<a href="#" class="small button">Small Button</a>
<a href="#" class="large button">Large Button</a>

<!-- Color Classes -->
<a href="#" class="button secondary">Secondary Button</a>
<a href="#" class="button success">Success Button</a>
<a href="#" class="button alert">Alert Button</a>

<!-- Radius Classes -->
<a href="#" class="button radius">Radius Button</a>
<a href="#" class="button round">Round Button</a>

<!-- Disabled Class -->
<a href="#" class="button disabled">Disabled Button</a>

To create a simple dropdown button you only need to add the dropdown class after the last class, like so:

<a href="#" class="button dropdown">Dropdown Button</a>



The typography in Foundation uses Helvetica Neue and it also uses em’s instead of pixels to make it easier to adapt your type across all platforms and breakpoints. Using the headers is pretty self explanatory; you just need an h1 and the text you wish inside it, but there are also some other classes that can come in handy when dealing with typography in Foundation.

<!-- subheader -->
<h1 class="subheader">h1.subheader</h1>
<!-- Segment header, the text inside the small tag will act like a sub header -->
<h1>h1. <small>Smaller</small></h1>
<!-- Use .circle or .square to change the style of the bullets in unordered lists -->
<ul class="disc">
  <li>List item</li>
<ul class="square">
  <li>List item</li>
<!-- create an inline list-->
<ul class="inline-list">
  <li><a href="#">Link 1</a></li>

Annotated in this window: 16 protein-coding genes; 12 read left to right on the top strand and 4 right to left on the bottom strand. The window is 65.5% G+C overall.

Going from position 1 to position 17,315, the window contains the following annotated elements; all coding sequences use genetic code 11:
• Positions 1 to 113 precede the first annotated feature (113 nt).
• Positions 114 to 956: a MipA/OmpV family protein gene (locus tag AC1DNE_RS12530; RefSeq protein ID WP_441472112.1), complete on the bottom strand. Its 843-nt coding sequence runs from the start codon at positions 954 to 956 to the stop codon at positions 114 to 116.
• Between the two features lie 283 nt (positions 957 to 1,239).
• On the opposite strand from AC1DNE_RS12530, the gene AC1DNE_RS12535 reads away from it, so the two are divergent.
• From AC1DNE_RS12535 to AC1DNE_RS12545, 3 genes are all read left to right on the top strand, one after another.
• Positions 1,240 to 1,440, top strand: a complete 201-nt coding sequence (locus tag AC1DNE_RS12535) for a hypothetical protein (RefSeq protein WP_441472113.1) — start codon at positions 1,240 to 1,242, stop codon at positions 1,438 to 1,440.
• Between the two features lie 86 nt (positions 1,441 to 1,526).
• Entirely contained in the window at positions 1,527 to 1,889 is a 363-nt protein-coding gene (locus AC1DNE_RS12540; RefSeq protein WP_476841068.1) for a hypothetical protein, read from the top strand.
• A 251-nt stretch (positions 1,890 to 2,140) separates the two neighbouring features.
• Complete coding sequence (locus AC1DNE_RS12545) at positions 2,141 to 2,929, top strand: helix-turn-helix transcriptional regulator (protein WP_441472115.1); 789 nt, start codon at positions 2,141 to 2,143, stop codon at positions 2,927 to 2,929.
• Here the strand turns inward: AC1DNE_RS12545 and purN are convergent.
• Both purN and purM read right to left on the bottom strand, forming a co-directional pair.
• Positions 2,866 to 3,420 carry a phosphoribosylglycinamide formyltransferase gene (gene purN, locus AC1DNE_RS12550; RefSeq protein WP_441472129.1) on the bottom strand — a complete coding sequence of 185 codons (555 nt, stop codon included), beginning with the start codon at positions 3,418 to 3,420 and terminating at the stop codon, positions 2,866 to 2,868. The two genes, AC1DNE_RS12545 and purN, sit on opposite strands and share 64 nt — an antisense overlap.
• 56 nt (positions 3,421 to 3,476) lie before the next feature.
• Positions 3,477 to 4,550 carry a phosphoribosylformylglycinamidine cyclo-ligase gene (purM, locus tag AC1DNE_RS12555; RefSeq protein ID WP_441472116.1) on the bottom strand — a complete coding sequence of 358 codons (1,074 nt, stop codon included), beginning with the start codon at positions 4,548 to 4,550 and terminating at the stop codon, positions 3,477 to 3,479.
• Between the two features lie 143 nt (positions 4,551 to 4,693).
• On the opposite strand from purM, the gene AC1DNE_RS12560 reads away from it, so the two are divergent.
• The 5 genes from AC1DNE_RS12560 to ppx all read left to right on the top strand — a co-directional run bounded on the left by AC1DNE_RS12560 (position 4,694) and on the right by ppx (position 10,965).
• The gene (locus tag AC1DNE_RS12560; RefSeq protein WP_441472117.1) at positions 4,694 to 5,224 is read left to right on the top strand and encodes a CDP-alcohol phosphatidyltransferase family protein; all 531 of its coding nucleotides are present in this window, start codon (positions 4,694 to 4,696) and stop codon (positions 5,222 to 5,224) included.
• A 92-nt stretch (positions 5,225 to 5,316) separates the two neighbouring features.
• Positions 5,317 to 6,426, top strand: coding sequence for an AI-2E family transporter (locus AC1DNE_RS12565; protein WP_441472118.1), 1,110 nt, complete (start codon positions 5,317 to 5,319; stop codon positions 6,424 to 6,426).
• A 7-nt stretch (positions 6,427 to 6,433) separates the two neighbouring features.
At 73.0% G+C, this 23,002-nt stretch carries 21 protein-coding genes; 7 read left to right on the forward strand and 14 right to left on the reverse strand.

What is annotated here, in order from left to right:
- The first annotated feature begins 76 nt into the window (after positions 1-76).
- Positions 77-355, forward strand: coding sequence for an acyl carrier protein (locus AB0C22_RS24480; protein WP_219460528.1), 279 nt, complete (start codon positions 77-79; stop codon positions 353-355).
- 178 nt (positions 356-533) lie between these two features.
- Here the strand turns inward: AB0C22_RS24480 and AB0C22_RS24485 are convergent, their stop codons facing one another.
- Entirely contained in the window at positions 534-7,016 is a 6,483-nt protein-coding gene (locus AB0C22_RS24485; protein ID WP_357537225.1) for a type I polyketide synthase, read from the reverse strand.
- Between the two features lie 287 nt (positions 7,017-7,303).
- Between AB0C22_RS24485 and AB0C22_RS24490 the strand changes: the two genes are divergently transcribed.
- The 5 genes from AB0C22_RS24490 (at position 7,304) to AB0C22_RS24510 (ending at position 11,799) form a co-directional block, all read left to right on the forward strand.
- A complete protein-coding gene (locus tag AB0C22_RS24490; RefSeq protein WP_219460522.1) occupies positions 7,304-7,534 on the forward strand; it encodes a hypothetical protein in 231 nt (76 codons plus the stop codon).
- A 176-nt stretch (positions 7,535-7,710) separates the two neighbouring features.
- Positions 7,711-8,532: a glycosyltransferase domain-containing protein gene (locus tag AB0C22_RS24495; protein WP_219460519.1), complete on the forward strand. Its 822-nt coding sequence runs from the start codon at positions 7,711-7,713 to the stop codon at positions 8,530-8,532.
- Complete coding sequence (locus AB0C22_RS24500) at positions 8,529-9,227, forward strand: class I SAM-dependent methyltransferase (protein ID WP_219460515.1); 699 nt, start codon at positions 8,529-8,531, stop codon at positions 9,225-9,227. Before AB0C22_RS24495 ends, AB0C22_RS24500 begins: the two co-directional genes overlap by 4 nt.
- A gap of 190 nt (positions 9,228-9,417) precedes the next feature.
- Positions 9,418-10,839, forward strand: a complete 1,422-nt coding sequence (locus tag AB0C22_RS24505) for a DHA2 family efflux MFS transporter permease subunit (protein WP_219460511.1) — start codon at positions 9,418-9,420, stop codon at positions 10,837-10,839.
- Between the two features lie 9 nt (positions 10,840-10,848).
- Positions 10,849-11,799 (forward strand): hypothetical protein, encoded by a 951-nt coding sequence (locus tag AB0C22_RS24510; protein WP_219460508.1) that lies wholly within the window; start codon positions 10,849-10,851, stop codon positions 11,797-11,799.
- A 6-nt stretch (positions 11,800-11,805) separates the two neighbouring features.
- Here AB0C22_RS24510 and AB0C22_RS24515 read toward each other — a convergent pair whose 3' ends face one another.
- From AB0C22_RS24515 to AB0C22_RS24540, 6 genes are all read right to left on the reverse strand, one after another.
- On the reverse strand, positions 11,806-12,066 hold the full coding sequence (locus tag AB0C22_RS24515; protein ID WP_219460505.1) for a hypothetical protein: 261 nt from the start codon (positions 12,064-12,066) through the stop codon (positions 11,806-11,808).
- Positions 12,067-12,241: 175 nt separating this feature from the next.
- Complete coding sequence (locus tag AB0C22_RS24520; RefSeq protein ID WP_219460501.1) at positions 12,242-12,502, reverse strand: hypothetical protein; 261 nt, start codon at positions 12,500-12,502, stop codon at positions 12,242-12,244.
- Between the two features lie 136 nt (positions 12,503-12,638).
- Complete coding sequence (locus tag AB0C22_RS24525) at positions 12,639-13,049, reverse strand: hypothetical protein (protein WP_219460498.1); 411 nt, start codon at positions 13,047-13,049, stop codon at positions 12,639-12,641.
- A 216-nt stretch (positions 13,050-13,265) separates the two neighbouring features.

<li><a href="#">Link 2</a></li>

As you can see, when it comes to typography, Foundation provides us with some basic help and then some additional classes to meet all our needs.


Other components

If this demonstration of the Foundation framework has whet your appetite to learn more and start building with Foundation you should really take a look at the documentation because Foundation also offers additional CSS components such as:

  • Alert Boxes
  • Panels
  • Pricing Tables
  • Progress Bars
  • Tables
  • Thumbnails
  • Flex Video

And also some helper JavaScript such as:

  • Clearing
  • Dropdown
  • Joyride
  • Magellan
  • Orbit
  • Reveal
  • Section
  • Tooltips

As you can see, there’s a lot of Foundation to explore and I strongly advise you to look at all of its CSS and JavaScript properties.



We covered just enough in this article to see how Foundation can help building faster and more responsive websites, using its grid you get a lot more control over the structure of your website than when using a normal flexible grid and Foundation also gives you plenty of helpers to create your website. I hope this article has given you the push to learn and use Foundation for your next project.


Have you used Foundation for a project? What features did you find the most useful? Let us know in the comments.